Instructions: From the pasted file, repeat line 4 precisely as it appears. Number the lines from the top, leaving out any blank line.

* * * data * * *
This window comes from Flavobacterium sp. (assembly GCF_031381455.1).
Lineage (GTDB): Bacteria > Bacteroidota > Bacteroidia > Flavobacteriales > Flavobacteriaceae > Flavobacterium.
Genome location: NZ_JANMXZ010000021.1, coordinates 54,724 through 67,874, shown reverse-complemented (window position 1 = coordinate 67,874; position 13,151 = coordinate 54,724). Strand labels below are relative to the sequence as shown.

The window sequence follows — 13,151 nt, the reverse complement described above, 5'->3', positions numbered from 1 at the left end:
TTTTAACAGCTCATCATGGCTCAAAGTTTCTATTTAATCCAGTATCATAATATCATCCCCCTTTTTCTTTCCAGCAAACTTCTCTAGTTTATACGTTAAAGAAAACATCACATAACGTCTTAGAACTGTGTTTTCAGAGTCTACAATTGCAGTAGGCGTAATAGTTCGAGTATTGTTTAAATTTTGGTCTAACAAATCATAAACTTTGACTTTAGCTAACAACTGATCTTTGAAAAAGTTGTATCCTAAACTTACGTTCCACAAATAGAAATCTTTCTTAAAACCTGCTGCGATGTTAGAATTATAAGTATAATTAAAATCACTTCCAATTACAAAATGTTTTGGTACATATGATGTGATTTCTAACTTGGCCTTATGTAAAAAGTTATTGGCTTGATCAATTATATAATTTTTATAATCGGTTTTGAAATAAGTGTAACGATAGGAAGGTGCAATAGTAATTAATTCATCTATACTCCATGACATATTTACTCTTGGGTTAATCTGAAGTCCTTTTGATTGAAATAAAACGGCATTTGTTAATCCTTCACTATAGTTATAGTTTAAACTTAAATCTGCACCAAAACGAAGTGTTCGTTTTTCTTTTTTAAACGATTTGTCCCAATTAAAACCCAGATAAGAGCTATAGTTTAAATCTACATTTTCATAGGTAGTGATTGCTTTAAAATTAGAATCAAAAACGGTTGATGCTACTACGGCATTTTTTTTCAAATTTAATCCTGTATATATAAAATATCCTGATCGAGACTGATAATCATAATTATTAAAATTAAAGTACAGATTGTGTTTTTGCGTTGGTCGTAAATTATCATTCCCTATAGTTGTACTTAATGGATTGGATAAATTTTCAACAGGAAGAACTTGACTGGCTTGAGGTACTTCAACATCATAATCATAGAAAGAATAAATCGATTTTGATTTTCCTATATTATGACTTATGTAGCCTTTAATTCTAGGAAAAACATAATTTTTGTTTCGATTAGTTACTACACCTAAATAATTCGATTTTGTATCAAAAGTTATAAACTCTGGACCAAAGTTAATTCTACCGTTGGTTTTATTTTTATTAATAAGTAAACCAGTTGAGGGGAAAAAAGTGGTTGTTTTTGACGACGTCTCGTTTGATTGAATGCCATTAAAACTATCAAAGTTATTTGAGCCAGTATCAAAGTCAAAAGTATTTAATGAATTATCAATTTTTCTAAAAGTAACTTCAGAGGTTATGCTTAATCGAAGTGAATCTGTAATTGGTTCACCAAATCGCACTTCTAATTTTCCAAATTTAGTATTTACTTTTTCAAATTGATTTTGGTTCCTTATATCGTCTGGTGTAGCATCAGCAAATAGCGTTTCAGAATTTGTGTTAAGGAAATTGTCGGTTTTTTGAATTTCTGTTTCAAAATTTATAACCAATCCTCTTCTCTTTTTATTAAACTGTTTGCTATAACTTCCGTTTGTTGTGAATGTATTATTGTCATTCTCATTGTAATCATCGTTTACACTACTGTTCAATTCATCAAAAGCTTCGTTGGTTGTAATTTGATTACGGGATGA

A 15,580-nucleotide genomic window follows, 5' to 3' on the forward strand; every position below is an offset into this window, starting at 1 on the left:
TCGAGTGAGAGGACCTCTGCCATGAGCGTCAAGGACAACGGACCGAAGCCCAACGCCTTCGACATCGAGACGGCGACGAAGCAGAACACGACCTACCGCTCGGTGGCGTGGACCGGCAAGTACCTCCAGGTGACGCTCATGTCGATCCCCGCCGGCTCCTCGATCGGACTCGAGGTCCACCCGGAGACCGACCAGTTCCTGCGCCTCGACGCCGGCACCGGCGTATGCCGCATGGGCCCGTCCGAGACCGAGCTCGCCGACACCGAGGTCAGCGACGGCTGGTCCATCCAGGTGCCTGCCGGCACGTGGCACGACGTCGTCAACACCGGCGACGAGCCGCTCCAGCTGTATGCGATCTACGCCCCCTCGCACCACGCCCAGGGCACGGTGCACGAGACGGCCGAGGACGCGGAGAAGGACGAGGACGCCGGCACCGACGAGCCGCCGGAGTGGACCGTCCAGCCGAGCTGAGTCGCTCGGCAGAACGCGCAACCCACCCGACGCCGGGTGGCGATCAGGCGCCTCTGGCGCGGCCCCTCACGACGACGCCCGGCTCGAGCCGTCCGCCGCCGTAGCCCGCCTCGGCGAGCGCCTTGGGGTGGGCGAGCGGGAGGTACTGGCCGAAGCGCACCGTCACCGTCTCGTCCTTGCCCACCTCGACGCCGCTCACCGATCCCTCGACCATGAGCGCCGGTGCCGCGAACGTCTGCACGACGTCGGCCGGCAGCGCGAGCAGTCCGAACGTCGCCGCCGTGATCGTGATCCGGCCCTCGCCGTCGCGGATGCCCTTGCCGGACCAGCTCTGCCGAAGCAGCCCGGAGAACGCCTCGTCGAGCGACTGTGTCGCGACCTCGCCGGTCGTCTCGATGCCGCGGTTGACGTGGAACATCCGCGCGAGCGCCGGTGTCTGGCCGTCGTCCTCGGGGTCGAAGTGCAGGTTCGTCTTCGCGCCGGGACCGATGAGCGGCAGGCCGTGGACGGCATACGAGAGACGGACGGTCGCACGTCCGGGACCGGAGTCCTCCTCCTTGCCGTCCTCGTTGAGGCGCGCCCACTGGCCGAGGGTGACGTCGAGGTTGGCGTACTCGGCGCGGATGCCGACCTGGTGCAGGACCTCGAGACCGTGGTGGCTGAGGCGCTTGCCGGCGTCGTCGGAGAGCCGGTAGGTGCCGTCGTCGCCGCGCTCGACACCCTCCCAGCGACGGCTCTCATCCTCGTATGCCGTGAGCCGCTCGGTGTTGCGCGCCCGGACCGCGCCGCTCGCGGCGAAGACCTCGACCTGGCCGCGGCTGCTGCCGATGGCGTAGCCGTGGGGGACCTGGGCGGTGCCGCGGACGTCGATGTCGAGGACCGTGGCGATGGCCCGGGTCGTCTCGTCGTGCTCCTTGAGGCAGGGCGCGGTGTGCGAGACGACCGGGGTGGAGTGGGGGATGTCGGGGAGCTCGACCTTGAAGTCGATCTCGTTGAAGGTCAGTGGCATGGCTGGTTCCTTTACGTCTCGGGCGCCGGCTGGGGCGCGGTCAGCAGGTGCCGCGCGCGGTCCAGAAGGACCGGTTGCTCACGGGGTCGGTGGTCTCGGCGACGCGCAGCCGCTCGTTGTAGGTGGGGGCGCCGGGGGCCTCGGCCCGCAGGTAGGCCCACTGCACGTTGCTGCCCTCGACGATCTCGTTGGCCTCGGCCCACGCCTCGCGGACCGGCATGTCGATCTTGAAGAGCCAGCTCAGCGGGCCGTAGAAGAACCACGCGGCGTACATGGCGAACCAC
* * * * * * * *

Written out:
The window sequence follows — 13,151 nt, the reverse complement described above, 5'->3', positions numbered from 1 at the left end: